Majors said while the information in the actual records request may be protected, she said she is skeptical the letter between the custodian and requester is protected. 

“All the things they’re permitted to redact in messages are personal identifiers, it’s like the date of birth except for the year (and) a whole social security number,” Majors said. “I don’t know why they think they can redact a request.”

The Daily Lobo asked the University for all the letters responding to records requests for 2018. The University provided documents for 839 letters. Most letters were displayed in full with blacked-out email addresses, physical addresses, names of requestors, and other names within the request redacted. 

Redactions across the records request were inconsistent, even in versions of the same document. Email addresses that were redacted previously were left unredacted in later documents.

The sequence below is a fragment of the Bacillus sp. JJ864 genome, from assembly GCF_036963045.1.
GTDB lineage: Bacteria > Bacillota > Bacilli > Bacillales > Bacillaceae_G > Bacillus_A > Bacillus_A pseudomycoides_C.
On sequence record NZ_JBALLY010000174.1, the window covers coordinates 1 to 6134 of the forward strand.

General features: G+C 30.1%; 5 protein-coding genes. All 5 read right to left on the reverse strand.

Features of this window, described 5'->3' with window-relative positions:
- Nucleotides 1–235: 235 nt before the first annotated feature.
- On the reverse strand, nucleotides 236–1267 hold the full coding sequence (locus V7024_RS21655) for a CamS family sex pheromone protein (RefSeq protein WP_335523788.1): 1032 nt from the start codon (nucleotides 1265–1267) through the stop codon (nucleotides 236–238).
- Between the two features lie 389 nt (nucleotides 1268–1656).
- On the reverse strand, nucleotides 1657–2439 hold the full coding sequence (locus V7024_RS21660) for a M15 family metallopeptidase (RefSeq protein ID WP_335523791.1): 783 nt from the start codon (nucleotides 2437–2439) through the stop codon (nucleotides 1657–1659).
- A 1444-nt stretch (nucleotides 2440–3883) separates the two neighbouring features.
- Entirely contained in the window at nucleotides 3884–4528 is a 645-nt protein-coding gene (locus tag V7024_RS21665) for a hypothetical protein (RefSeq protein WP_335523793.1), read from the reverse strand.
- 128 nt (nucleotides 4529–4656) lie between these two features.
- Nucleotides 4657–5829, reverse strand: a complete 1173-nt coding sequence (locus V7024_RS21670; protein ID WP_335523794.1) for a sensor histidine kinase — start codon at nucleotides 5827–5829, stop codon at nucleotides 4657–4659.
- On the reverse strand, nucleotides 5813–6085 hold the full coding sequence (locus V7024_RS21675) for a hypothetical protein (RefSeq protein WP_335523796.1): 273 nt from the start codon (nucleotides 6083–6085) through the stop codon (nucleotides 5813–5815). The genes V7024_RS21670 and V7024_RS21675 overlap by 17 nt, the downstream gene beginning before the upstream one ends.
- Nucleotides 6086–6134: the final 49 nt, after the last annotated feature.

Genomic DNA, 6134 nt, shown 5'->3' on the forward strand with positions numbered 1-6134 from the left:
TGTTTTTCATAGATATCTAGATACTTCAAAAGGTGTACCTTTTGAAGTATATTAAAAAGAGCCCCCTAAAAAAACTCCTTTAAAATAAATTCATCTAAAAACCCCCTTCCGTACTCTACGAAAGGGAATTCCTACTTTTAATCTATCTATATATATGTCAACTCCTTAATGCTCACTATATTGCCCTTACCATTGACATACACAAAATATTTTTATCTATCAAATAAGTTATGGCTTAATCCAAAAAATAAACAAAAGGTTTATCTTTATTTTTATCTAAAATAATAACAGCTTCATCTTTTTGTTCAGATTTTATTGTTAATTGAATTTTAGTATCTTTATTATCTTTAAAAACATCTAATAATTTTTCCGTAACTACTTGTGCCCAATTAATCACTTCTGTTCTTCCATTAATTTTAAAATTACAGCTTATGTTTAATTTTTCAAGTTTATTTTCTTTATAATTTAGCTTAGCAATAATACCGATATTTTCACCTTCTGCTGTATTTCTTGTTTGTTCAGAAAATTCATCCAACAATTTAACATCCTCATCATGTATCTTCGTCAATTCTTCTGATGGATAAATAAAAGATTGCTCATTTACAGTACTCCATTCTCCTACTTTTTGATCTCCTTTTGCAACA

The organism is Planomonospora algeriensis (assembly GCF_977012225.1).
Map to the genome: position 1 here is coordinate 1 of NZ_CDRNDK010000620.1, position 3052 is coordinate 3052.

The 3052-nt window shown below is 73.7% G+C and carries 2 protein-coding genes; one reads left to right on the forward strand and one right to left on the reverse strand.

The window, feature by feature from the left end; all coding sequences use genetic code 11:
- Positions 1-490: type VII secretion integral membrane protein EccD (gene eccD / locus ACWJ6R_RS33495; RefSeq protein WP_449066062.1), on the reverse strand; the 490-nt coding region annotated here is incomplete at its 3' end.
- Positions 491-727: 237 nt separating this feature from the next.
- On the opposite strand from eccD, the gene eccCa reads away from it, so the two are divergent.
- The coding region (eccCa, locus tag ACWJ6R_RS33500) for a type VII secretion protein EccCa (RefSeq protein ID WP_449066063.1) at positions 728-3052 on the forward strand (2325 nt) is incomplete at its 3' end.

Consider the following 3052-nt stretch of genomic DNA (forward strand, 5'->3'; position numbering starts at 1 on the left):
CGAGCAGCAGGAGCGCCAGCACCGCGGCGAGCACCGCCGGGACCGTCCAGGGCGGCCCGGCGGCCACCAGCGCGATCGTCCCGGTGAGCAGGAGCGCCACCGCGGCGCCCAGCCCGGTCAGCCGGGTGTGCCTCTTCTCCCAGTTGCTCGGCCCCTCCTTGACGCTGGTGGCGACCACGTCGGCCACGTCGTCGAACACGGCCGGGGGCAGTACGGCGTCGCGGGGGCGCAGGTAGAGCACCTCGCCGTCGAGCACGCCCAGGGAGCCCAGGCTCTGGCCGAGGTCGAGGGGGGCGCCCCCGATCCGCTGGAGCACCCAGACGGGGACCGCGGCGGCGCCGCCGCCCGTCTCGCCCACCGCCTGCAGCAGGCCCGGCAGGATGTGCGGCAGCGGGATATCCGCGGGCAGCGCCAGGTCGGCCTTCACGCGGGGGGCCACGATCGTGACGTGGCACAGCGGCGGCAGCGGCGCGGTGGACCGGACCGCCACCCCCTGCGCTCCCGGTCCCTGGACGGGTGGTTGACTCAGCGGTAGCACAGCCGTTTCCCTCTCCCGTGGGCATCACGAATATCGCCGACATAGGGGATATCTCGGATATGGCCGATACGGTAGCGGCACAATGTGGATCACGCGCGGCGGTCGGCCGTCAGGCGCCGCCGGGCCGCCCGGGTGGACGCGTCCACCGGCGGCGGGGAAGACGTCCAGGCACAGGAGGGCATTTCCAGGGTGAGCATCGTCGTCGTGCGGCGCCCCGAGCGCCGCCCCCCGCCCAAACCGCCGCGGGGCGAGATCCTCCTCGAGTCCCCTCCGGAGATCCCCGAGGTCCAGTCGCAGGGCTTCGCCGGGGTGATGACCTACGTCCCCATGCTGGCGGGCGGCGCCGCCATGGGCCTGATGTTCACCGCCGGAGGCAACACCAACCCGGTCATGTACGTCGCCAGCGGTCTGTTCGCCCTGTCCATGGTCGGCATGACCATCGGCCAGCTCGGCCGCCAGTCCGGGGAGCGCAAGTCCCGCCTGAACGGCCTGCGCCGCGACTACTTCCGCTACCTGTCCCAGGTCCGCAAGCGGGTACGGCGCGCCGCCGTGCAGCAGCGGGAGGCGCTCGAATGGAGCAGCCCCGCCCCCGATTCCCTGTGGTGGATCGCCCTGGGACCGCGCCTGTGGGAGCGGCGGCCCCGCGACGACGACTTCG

Letters relating to three records numbered 18-743,18-760 and 18-762 were redacted almost entirely. Two others, 18-744 and 18-761 had significant portions redacted, including the requestor's name. All the records were filed on two days, Nov. 4, 2018 and Nov. 12, 2018. 

18-743 was nearly redacted in its entirety, the only part of the response letter visible was a denial.

“The appropriate UNM departments have confirmed that the Office of University Counsel has already provided you with copies of your grievances. This request is considered fulfilled and will be closed,” was written in the response. 

The letter was dated Nov. 30, 2018 and was signed by Christy Armijo, who at publication time was not listed in the UNM directory. A spokesperson told the Daily Lobo they “believe she is no longer with UNM.”